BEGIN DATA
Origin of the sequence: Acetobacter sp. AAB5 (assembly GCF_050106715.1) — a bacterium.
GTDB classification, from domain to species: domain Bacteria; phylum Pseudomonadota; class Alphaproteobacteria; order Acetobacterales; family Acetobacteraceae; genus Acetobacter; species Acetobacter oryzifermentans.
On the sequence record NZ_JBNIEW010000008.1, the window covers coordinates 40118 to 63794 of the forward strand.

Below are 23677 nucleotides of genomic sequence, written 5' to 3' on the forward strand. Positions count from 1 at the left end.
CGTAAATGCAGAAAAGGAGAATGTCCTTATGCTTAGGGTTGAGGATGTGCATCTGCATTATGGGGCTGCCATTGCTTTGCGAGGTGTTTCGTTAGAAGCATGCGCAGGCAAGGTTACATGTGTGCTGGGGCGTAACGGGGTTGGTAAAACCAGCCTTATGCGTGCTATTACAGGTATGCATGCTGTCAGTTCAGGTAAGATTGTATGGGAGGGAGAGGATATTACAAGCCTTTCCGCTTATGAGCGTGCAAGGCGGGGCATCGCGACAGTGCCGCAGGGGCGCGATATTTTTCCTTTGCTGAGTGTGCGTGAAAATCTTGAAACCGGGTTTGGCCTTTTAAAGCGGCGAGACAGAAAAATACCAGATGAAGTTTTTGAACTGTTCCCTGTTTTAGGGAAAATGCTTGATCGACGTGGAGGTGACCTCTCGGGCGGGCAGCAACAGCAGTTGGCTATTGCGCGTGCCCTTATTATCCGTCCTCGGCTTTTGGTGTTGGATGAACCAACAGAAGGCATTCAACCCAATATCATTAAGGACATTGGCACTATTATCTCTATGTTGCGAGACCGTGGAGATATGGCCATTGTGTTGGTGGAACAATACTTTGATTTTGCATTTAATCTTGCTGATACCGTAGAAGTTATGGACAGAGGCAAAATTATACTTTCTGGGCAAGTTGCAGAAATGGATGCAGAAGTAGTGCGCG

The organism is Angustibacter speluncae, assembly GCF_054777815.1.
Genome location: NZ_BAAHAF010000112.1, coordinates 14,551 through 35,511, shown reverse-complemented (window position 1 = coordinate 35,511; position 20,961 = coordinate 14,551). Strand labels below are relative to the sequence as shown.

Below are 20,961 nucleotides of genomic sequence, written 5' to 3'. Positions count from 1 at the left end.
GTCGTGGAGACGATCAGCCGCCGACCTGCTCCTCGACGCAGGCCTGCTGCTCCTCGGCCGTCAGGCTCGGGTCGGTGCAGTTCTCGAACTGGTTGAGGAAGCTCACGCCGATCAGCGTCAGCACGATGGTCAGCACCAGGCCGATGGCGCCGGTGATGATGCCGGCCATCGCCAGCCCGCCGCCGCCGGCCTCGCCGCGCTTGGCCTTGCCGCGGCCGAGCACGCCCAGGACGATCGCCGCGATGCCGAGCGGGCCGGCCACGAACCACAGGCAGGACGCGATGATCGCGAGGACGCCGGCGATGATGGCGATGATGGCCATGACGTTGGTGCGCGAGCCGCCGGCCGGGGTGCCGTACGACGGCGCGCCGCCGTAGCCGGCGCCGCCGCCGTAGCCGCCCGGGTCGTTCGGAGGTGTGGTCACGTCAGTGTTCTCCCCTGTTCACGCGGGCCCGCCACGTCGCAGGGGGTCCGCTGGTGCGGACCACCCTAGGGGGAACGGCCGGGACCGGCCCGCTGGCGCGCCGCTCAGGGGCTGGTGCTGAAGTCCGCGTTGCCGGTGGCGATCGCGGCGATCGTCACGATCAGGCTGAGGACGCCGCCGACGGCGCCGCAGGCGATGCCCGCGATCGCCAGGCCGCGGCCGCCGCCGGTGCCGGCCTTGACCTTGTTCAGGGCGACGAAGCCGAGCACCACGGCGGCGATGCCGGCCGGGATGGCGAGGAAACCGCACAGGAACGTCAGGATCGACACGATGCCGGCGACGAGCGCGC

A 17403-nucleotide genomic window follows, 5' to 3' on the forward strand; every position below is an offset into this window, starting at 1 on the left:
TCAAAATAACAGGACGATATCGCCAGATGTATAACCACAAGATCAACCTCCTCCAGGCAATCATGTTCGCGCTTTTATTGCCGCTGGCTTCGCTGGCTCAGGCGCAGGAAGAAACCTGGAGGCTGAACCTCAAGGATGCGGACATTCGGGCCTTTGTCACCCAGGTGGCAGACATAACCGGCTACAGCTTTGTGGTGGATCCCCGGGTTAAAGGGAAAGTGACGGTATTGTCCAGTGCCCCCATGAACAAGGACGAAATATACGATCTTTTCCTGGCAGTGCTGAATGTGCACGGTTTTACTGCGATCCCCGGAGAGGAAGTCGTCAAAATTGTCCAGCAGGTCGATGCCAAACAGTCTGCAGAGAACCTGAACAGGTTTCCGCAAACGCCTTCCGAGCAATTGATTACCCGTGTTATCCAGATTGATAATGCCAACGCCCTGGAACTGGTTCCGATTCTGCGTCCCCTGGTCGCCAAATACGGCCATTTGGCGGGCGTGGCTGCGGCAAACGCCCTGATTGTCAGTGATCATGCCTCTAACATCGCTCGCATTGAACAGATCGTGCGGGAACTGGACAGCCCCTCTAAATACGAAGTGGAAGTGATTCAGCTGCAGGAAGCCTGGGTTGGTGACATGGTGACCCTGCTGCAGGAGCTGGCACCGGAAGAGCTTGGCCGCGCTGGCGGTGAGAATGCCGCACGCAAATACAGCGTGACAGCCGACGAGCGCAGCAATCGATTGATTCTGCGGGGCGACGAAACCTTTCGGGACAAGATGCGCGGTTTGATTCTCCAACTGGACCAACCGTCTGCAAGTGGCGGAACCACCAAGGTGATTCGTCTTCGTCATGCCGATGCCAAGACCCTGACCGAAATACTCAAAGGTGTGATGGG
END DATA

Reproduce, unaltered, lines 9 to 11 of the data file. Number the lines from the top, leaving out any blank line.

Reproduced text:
GTCGTGGAGACGATCAGCCGCCGACCTGCTCCTCGACGCAGGCCTGCTGCTCCTCGGCCGTCAGGCTCGGGTCGGTGCAGTTCTCGAACTGGTTGAGGAAGCTCACGCCGATCAGCGTCAGCACGATGGTCAGCACCAGGCCGATGGCGCCGGTGATGATGCCGGCCATCGCCAGCCCGCCGCCGCCGGCCTCGCCGCGCTTGGCCTTGCCGCGGCCGAGCACGCCCAGGACGATCGCCGCGATGCCGAGCGGGCCGGCCACGAACCACAGGCAGGACGCGATGATCGCGAGGACGCCGGCGATGATGGCGATGATGGCCATGACGTTGGTGCGCGAGCCGCCGGCCGGGGTGCCGTACGACGGCGCGCCGCCGTAGCCGGCGCCGCCGCCGTAGCCGCCCGGGTCGTTCGGAGGTGTGGTCACGTCAGTGTTCTCCCCTGTTCACGCGGGCCCGCCACGTCGCAGGGGGTCCGCTGGTGCGGACCACCCTAGGGGGAACGGCCGGGACCGGCCCGCTGGCGCGCCGCTCAGGGGCTGGTGCTGAAGTCCGCGTTGCCGGTGGCGATCGCGGCGATCGTCACGATCAGGCTGAGGACGCCGCCGACGGCGCCGCAGGCGATGCCCGCGATCGCCAGGCCGCGGCCGCCGCCGGTGCCGGCCTTGACCTTGTTCAGGGCGACGAAGCCGAGCACCACGGCGGCGATGCCGGCCGGGATGGCGAGGAAACCGCACAGGAACGTCAGGATCGACACGATGCCGGCGACGAGCGCGC

A 17403-nucleotide genomic window follows, 5' to 3' on the forward strand; every position below is an offset into this window, starting at 1 on the left:
TCAAAATAACAGGACGATATCGCCAGATGTATAACCACAAGATCAACCTCCTCCAGGCAATCATGTTCGCGCTTTTATTGCCGCTGGCTTCGCTGGCTCAGGCGCAGGAAGAAACCTGGAGGCTGAACCTCAAGGATGCGGACATTCGGGCCTTTGTCACCCAGGTGGCAGACATAACCGGCTACAGCTTTGTGGTGGATCCCCGGGTTAAAGGGAAAGTGACGGTATTGTCCAGTGCCCCCATGAACAAGGACGAAATATACGATCTTTTCCTGGCAGTGCTGAATGTGCACGGTTTTACTGCGATCCCCGGAGAGGAAGTCGTCAAAATTGTCCAGCAGGTCGATGCCAAACAGTCTGCAGAGAACCTGAACAGGTTTCCGCAAACGCCTTCCGAGCAATTGATTACCCGTGTTATCCAGATTGATAATGCCAACGCCCTGGAACTGGTTCCGATTCTGCGTCCCCTGGTCGCCAAATACGGCCATTTGGCGGGCGTGGCTGCGGCAAACGCCCTGATTGTCAGTGATCATGCCTCTAACATCGCTCGCATTGAACAGATCGTGCGGGAACTGGACAGCCCCTCTAAATACGAAGTGGAAGTGATTCAGCTGCAGGAAGCCTGGGTTGGTGACATGGTGACCCTGCTGCAGGAGCTGGCACCGGAAGAGCTTGGCCGCGCTGGCGGTGAGAATGCCGCACGCAAATACAGCGTGACAGCCGACGAGCGCAGCAATCGATTGATTCTGCGGGGCGACGAAACCTTTCGGGACAAGATGCGCGGTTTGATTCTCCAACTGGACCAACCGTCTGCAAGTGGCGGAACCACCAAGGTGATTCGTCTTCGTCATGCCGATGCCAAGACCCTGACCGAAATACTCAAAGGTGTGATGGG